There are no plants as rare in Indiana as heart-leaved plantain (Plantago cordata). Formerly widespread in the state, today only a single known wild plant remains, reports the Indiana Department of Natural Resources Botanist, Mike Homoya. “The site [where the remaining Plantago cordata survives] is one Charles Deam found in 1932” he explains. “We rediscovered the population in 1989 and there were 12 plants observed. When we [the DNR] went back to the site in 2000 there were 57 plants. A few trees had died creating an opening for sunlight, so we thought perhaps that was the reason for the population increase. We noted the population was thriving. We did not get back to the site until 2013 when we found only one plant remaining.” His next visit, in 2016, saw the population still only one plant.
Homoya decided something had to be done to protect the species from extirpation. He gathered the seed stalks but was concerned because most of the seeds had shed and he could only collect a few intact capsules. Fortunately, there were a few seeds in those capsules, and the precious cargo was turned over to Alyssa Nyberg, The Nature Conservancy (TNC) Nursery Manager and Outreach Coordinator for Kankakee Sands, who ably planted the seeds and tended the sprouts.
Homoya next needed to find the plants a new home, and spoke with land managers across the region of the state where Plantago cordata was previously recorded and is a known native. NICHES Stewardship Managers, Brad Weigel responded with a, “yes we have some potential locations.” The site chosen was the Hoffman Easement, which straddles Sugar Creek in Tippecanoe County, but is not open to the public.
On the appointed day in September, NICHES transported the plants from the nursery in Newton County to the planting site. Homoya and Weigel, along with NICHES volunteer site steward, Peter Waser, met and hiked the property in search of the prime planting location.
“We are looking for a niche with the right combination of features,” Mike explained while trekking the dozens of acres. The group searched for a narrow, shallow stream bed, with dappled sunlight, and sandy soil with adequate loam mixed in. Ideally the streambed would be an ephemeral stream – wet in spring, but not prone to strong, fast moving floodwaters and likely to be dry in late summer. As the group scouted they noted details such as topography, hydrology, including velocity and flow. While a few potential spots were noted, Mike made the final call, choosing the streambed most like the habitat where the original (and last remaining naturally occurring) plant resides.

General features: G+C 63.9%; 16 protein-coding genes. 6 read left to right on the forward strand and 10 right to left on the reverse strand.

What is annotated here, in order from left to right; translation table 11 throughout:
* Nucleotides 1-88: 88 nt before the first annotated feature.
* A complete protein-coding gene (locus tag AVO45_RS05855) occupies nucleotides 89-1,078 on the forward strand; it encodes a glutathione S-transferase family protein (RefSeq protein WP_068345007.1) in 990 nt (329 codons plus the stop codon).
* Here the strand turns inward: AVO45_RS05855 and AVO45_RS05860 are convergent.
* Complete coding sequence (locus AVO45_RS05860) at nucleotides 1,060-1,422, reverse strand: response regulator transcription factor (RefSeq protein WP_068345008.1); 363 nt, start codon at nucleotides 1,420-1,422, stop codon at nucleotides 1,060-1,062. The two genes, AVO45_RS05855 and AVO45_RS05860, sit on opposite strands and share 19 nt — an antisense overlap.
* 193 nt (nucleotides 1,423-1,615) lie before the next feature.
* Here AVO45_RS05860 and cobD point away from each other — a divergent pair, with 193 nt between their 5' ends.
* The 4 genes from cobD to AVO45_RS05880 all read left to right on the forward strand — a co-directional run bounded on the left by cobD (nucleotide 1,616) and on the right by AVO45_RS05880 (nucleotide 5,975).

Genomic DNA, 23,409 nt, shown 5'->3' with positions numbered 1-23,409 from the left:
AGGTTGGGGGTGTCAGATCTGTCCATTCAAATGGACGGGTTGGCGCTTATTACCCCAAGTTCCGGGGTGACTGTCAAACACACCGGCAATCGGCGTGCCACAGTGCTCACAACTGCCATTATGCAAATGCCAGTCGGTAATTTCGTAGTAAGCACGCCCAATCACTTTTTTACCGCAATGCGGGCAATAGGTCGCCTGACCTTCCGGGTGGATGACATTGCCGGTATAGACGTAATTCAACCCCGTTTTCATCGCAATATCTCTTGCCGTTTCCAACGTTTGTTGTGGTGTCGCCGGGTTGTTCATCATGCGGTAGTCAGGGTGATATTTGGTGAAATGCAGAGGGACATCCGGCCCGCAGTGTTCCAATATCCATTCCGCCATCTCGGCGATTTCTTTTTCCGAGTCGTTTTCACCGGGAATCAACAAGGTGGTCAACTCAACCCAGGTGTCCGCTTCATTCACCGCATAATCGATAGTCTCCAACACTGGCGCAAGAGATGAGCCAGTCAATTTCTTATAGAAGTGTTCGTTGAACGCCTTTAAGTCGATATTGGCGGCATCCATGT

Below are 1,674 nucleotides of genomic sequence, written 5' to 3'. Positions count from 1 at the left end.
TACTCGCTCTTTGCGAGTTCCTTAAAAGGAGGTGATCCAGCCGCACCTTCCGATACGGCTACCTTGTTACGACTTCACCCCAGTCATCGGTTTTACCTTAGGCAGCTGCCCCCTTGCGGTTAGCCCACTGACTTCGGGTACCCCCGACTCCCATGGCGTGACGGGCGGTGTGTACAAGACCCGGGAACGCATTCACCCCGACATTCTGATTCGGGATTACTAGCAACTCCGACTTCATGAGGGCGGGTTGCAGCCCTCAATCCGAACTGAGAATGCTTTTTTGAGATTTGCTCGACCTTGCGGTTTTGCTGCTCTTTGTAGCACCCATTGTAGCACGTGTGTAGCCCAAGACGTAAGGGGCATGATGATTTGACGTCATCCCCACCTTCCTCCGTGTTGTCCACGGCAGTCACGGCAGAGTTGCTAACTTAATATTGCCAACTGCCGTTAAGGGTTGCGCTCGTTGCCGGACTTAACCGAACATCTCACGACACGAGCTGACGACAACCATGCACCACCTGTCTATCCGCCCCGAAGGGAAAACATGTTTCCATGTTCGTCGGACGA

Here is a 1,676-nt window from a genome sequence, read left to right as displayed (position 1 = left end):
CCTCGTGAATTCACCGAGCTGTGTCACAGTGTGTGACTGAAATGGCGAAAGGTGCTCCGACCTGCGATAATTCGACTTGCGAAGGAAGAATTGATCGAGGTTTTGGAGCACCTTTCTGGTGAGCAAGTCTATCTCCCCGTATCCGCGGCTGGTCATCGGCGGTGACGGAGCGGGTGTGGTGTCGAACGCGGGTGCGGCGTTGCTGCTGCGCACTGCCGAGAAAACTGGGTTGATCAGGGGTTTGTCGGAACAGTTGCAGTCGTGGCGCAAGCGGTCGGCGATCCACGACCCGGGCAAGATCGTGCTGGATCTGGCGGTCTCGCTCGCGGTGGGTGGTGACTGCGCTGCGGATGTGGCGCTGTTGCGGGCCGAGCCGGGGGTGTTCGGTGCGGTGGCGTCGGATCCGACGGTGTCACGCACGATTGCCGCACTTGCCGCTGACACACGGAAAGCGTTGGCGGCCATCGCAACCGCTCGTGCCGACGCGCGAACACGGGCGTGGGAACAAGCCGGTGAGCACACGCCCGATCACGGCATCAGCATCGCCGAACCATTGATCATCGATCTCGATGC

“The soil composition is the most like where the other plant lives.” Mike took careful notes to document the planting, including GPS points, so the population can be monitored into future. Waser will monitor the rare plant population, visiting it various times throughout the year and noting environmental details, like how the stream water varies, how much light is reaching the floor through the canopy, and how the plants are faring.
If possible, Homoya wanted two locations to transplant the heart-leaved plantain into to increase chances of success. The group went in search of another location. After trekking across a few wet areas without streambeds, and streambeds that were too wide or deep, Weigel scouted out a second spot, “I think the conditions are favorable. The streambed is dry now, but shows evidence of regular flowing because no vegetation is growing here. The soil is sandy, though muckier than the other site.” Homoya agreed that the conditions met requirements, and noted features of the spot and took a GPS recording.
The plants had well established root systems in their 2-inch plastic pots, often with roots extruding the pot. The leaves were abundant and vibrantly green, varying in width from 2 to 4 inches. Robust growth was evident, and such healthy transplants ensure a strong chance at survival. After planting the plugs, Weigel watered each with water drawn from a nearby stream. 15 plugs were planted at the first location, and an additional seven plants at the second location. As the plants blended so naturally into the environment, and looked so natural, the group hung bio-degradable flagging to help find the locations on the next site visit.
“This is an experiment,” Homoya states. “The seeds don’t remain viable very long and tend to sprout immediately, so saving seeds for later use can be problematic.” Nyberg is continuing to tend some plants at the nursery in order to harvest and sprout more seeds. Homoya intends to eventually plant some at the original site and protect the population there.
NICHES will monitor the plants closely, especially over the first year to see if they become established. Homoya notes, “I don’t usually like to introduce a plant into a site where it was not known to occur historically, but this is a special case, you know, we’re down to one plant.” The plant is recorded to have historically been present in the county, and the site was chosen because it fit the criteria for conditions likely to have had naturally occurring Plantago cordata. The original Tippecanoe County record of Plantago cordata is dated 1879, collected by A.H. Young. The location given is vague, listed only as “Lafayette”.
The 2016 project to maintain the Indiana genotype of Plantago cordata could not happen without the collaboration of all involved parties. Together Indiana DNR, TNC and NICHES are protecting a rare Indiana plant from extirpation.